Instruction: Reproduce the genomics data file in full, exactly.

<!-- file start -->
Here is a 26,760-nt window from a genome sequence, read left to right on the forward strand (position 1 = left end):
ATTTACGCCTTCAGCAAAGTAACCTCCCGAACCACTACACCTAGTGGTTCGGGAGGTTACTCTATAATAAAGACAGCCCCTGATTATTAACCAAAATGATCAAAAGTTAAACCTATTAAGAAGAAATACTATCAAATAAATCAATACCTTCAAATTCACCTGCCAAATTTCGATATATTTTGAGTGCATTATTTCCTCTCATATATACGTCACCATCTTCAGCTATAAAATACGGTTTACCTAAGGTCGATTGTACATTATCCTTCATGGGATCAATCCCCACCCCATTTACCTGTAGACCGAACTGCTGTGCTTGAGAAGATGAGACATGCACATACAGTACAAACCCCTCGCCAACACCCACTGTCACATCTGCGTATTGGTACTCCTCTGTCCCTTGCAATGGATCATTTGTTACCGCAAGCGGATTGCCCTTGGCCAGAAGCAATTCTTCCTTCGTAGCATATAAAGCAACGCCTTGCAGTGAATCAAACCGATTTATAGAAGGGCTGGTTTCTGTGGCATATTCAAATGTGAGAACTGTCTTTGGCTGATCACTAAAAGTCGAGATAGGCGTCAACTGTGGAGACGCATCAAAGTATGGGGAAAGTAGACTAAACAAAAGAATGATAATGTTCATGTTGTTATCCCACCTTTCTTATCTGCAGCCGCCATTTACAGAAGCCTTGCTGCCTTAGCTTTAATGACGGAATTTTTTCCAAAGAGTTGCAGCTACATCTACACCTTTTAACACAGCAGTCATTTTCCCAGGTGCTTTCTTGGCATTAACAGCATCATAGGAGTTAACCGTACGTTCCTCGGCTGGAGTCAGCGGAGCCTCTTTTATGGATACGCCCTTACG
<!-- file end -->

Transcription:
Here is a 26,760-nt window from a genome sequence, read left to right on the forward strand (position 1 = left end):
ATTTACGCCTTCAGCAAAGTAACCTCCCGAACCACTACACCTAGTGGTTCGGGAGGTTACTCTATAATAAAGACAGCCCCTGATTATTAACCAAAATGATCAAAAGTTAAACCTATTAAGAAGAAATACTATCAAATAAATCAATACCTTCAAATTCACCTGCCAAATTTCGATATATTTTGAGTGCATTATTTCCTCTCATATATACGTCACCATCTTCAGCTATAAAATACGGTTTACCTAAGGTCGATTGTACATTATCCTTCATGGGATCAATCCCCACCCCATTTACCTGTAGACCGAACTGCTGTGCTTGAGAAGATGAGACATGCACATACAGTACAAACCCCTCGCCAACACCCACTGTCACATCTGCGTATTGGTACTCCTCTGTCCCTTGCAATGGATCATTTGTTACCGCAAGCGGATTGCCCTTGGCCAGAAGCAATTCTTCCTTCGTAGCATATAAAGCAACGCCTTGCAGTGAATCAAACCGATTTATAGAAGGGCTGGTTTCTGTGGCATATTCAAATGTGAGAACTGTCTTTGGCTGATCACTAAAAGTCGAGATAGGCGTCAACTGTGGAGACGCATCAAAGTATGGGGAAAGTAGACTAAACAAAAGAATGATAATGTTCATGTTGTTATCCCACCTTTCTTATCTGCAGCCGCCATTTACAGAAGCCTTGCTGCCTTAGCTTTAATGACGGAATTTTTTCCAAAGAGTTGCAGCTACATCTACACCTTTTAACACAGCAGTCATTTTCCCAGGTGCTTTCTTGGCATTAACAGCATCATAGGAGTTAACCGTACGTTCCTCGGCTGGAGTCAGCGGAGCCTCTTTTATGGATACGCCCTTACG